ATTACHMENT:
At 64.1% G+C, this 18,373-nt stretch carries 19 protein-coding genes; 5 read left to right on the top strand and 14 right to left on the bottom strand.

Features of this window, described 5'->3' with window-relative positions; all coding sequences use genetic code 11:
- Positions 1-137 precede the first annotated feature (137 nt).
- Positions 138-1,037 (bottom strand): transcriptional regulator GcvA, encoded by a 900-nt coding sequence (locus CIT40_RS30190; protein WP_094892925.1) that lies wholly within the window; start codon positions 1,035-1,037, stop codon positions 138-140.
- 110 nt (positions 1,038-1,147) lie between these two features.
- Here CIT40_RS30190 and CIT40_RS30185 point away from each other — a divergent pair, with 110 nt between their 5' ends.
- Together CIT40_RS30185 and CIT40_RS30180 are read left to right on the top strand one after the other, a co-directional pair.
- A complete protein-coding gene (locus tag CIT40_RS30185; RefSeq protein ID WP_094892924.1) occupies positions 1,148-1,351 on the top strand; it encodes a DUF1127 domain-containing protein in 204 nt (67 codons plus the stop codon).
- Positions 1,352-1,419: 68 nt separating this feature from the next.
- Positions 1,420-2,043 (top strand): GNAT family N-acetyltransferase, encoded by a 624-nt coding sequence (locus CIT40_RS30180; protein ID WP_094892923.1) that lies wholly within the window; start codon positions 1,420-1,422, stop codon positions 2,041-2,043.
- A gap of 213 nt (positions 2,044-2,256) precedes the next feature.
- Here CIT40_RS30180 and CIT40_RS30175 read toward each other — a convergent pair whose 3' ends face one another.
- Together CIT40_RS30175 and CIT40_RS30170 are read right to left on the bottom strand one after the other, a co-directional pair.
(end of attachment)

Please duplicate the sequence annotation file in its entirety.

At 64.1% G+C, this 18,373-nt stretch carries 19 protein-coding genes; 5 read left to right on the top strand and 14 right to left on the bottom strand.

Features of this window, described 5'->3' with window-relative positions; all coding sequences use genetic code 11:
- Positions 1-137 precede the first annotated feature (137 nt).
- Positions 138-1,037 (bottom strand): transcriptional regulator GcvA, encoded by a 900-nt coding sequence (locus CIT40_RS30190; protein WP_094892925.1) that lies wholly within the window; start codon positions 1,035-1,037, stop codon positions 138-140.
- 110 nt (positions 1,038-1,147) lie between these two features.
- Here CIT40_RS30190 and CIT40_RS30185 point away from each other — a divergent pair, with 110 nt between their 5' ends.
- Together CIT40_RS30185 and CIT40_RS30180 are read left to right on the top strand one after the other, a co-directional pair.
- A complete protein-coding gene (locus tag CIT40_RS30185; RefSeq protein ID WP_094892924.1) occupies positions 1,148-1,351 on the top strand; it encodes a DUF1127 domain-containing protein in 204 nt (67 codons plus the stop codon).
- Positions 1,352-1,419: 68 nt separating this feature from the next.
- Positions 1,420-2,043 (top strand): GNAT family N-acetyltransferase, encoded by a 624-nt coding sequence (locus CIT40_RS30180; protein ID WP_094892923.1) that lies wholly within the window; start codon positions 1,420-1,422, stop codon positions 2,041-2,043.
- A gap of 213 nt (positions 2,044-2,256) precedes the next feature.
- Here CIT40_RS30180 and CIT40_RS30175 read toward each other — a convergent pair whose 3' ends face one another.
- Together CIT40_RS30175 and CIT40_RS30170 are read right to left on the bottom strand one after the other, a co-directional pair.